and it still happens
Ingrid Bergman won her first Academy Award for George Cukor's "Gaslight", as a woman browbeat by her husband to the point of questioning her own sanity. It's one of the most chilling movies that you'll ever see, especially since we continue to see examples of gaslighting in the 21st century. An example has been people who tell millennials that they're not motivated enough, when in reality the problem is the lack of well-paying jobs.
A fine piece of work. Perfect acting, score, sets and cinematography. I now hope to see the original 1940 version.
Watch for a teenage Angela Lansbury as one of the maids.
The Post (2017)
obviously it would've been more effective had they gone into detail about what Ellsberg exposed
In 1971, a military analyst working for the RAND corporation released classified documents exposing the US government's decades of lying to the public about involvement in Vietnam. After The New York Times published the initial pages, the Nixon administration ordered them to stop, leaving it up to The Washington Post to expose the rest.
Steven Spielberg's Academy Award-nominated movie "The Post" focuses not on what Daniel Ellsberg exposed - which included war crimes - but on The Washington Post's efforts to publish the documents, knowing that the paper will face Nixon's wrath. The movie has been seen as a reminder to the media to hold the powerful accountable. It's ironic that the newspaper is now owned by Jeff Bezos, who has a vested interest in suppressing information. As for Ellsberg himself, he voiced support for Edward Snowden (at one point he voiced support for Julian Assange, but Assange's championing of the neo-Nazis in Charlottesville probably made Ellsberg withdraw support).
Another effective scene was a scene of a gathering in the house. The women go into one room to talk about "nice" things while the men stay in another to talk about serious things. This crowd still tries to live in the '50s, not realizing that they're about to expose the government's lies.
Anyway, it's like Oliver Stone's "Snowden": not a great movie, but a reminder to hold the government's feet to the fire, especially during wartime. Aside from Tom Hanks and Meryl Streep, the rest of the cast includes Bob Odenkirk, Michael Stuhlbarg and Sarah Paulson (whom one of my friends in New York met right after Paulson had performed on Broadway a few years ago).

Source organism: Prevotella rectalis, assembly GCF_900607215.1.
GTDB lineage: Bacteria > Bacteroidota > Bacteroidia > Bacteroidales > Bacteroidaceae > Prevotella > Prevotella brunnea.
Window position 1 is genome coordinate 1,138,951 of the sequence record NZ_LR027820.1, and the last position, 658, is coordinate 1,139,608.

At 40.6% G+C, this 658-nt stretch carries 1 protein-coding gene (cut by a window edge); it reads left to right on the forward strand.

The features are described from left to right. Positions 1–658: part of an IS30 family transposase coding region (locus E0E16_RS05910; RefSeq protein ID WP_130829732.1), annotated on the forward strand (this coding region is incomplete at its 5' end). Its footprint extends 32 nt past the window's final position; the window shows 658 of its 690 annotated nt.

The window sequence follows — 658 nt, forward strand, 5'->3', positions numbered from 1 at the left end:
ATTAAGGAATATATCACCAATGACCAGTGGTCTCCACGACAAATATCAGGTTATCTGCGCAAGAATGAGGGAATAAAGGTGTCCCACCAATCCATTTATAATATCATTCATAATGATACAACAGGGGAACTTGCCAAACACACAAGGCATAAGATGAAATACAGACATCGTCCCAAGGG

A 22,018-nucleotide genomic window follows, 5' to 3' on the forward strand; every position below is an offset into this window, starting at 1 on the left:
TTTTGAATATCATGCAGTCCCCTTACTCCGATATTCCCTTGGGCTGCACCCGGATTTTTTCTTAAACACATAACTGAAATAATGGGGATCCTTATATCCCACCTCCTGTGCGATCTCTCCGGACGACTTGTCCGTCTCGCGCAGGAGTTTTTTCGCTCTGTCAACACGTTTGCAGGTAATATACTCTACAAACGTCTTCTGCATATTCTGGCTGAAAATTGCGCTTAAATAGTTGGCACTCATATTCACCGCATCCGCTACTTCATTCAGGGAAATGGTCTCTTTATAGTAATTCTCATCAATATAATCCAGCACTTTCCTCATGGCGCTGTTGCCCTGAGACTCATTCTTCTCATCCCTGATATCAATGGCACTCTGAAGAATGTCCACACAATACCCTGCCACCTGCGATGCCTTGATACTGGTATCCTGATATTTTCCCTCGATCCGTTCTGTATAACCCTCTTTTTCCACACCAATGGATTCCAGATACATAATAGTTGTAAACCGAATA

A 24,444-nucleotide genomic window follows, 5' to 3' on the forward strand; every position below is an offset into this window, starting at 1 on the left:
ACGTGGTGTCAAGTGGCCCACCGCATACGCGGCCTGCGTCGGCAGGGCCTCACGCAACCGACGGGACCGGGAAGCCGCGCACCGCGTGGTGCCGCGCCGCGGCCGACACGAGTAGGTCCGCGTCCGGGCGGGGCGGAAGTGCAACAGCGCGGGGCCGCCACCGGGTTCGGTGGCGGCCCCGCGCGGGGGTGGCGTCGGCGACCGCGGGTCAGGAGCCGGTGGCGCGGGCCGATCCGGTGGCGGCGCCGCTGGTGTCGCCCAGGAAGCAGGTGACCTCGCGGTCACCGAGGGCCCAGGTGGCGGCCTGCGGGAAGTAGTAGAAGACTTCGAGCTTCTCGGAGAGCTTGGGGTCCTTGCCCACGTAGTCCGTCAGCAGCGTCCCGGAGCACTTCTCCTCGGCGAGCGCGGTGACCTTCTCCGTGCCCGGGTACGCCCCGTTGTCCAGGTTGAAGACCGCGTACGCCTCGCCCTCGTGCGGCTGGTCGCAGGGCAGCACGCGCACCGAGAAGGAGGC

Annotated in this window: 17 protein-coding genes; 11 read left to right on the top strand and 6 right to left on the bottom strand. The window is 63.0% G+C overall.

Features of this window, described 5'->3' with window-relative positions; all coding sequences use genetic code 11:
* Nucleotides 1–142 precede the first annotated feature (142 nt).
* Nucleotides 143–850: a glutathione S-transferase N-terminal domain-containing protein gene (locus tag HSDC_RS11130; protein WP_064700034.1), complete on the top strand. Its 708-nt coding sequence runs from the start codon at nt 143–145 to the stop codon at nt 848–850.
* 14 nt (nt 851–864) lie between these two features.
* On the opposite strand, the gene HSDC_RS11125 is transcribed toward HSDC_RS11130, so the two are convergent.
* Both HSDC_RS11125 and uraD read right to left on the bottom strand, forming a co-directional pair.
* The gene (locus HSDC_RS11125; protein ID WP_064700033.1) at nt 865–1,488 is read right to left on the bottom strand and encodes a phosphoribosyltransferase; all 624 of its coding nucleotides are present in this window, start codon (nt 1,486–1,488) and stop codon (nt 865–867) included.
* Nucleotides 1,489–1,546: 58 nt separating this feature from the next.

about what I expected
Ah, "The Nutcracker". That novel-turned-ballet that's become a Christmas tradition. I saw a stage production of the ballet in 2015, and it was one of the most impressive things ever. You've no doubt heard at least one of Pyotr Chaikovsky's songs from the ballet.
There have been occasional movie adaptations of the story. The latest is "The Nutcracker and the Four Realms", which expands the story. The movie was pretty much what I expected: nothing terrible, but no masterpiece by any stretch. It tried to be so much at once that it became sensory overload at times. The protagonist's father came across as sort of a predator also. Rather creepy in that sense.
Now the good things about it. The visuals are a sight for sore eyes, and the protagonist is a princess, but not one merely waiting for a man to sweep her off her feet; she discovers that she has a goal to achieve, and sets about doing so (which Joseph Campbell described as the hero's journey). And as has happened in a number of Disney's movies in the 21st century, a presumably good character turns out to be a villain (a far cry from their movies in which being "pretty" automatically makes her good).